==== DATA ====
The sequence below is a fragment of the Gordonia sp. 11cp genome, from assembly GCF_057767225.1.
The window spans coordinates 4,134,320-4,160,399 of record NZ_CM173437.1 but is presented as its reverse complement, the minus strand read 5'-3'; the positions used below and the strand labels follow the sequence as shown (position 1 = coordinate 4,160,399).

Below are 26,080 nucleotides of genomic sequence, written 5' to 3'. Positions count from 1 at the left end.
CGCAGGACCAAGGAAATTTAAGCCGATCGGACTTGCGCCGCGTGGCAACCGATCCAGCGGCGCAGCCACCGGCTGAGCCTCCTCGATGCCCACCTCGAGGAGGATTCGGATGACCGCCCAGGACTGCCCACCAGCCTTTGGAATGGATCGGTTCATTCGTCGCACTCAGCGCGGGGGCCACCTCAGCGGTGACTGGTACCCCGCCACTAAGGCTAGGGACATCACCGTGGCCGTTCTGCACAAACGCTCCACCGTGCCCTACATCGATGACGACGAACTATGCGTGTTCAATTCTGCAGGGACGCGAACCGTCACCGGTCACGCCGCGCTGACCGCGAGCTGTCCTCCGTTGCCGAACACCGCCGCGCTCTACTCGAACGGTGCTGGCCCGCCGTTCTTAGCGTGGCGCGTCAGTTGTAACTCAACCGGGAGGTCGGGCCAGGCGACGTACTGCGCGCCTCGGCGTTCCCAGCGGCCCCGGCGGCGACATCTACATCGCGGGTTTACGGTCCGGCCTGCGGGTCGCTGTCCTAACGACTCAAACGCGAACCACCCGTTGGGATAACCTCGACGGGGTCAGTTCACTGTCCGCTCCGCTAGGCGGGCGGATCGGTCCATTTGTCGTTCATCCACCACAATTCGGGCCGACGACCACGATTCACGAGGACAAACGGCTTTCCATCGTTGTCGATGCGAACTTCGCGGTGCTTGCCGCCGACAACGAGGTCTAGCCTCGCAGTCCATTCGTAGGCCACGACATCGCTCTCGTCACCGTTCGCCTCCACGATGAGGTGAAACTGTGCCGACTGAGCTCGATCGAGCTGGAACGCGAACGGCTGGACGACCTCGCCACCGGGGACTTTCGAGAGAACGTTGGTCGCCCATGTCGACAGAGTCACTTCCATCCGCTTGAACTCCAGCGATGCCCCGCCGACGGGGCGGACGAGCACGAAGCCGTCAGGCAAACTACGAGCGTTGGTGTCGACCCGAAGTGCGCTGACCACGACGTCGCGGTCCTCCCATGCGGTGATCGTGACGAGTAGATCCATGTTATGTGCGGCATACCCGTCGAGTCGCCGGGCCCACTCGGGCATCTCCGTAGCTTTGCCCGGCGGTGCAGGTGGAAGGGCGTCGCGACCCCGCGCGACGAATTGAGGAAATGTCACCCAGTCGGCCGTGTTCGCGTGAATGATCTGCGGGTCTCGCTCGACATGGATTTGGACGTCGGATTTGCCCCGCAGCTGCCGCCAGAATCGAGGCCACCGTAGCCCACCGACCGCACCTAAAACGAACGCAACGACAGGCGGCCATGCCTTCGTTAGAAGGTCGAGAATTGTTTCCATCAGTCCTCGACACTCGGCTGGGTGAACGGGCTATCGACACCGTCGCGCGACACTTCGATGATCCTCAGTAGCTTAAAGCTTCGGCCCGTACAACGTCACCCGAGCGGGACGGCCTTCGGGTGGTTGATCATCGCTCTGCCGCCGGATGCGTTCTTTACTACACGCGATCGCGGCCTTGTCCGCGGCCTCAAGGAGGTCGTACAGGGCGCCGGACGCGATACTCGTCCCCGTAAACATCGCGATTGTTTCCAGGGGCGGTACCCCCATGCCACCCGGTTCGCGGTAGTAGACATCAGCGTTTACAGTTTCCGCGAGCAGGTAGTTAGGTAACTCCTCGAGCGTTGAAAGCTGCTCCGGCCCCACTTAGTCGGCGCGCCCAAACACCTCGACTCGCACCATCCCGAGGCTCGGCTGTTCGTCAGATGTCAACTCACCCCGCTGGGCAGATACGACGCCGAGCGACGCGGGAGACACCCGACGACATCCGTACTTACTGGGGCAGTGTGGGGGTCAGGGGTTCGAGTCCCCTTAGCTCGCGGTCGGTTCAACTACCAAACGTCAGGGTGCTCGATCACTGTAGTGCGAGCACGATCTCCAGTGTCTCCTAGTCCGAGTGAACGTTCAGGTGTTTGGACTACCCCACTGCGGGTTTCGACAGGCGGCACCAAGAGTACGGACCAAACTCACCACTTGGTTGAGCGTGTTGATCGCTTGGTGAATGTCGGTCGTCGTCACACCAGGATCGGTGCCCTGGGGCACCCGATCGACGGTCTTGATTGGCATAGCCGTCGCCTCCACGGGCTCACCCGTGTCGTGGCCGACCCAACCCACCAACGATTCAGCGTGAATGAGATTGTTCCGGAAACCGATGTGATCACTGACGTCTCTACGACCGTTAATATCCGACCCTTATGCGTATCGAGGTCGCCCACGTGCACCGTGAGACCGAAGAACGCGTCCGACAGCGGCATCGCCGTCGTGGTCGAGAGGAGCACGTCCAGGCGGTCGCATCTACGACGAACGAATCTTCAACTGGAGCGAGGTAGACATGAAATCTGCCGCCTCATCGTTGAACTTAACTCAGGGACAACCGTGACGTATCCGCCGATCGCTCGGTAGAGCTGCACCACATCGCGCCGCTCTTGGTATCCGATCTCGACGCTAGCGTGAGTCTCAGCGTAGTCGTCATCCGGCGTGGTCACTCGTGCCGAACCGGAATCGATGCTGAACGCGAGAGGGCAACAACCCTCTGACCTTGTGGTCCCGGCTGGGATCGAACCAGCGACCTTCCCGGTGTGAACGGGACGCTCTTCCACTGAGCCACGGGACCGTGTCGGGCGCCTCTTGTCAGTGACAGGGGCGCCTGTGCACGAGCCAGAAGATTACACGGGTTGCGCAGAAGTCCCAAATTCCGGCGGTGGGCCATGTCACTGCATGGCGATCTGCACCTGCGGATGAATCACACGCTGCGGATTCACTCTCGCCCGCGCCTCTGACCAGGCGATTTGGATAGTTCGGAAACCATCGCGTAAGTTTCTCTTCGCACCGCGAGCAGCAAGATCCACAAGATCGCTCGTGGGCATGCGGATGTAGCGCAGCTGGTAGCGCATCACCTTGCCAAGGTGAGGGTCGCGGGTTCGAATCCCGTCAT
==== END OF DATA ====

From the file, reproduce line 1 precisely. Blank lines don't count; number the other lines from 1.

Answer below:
The sequence below is a fragment of the Gordonia sp. 11cp genome, from assembly GCF_057767225.1.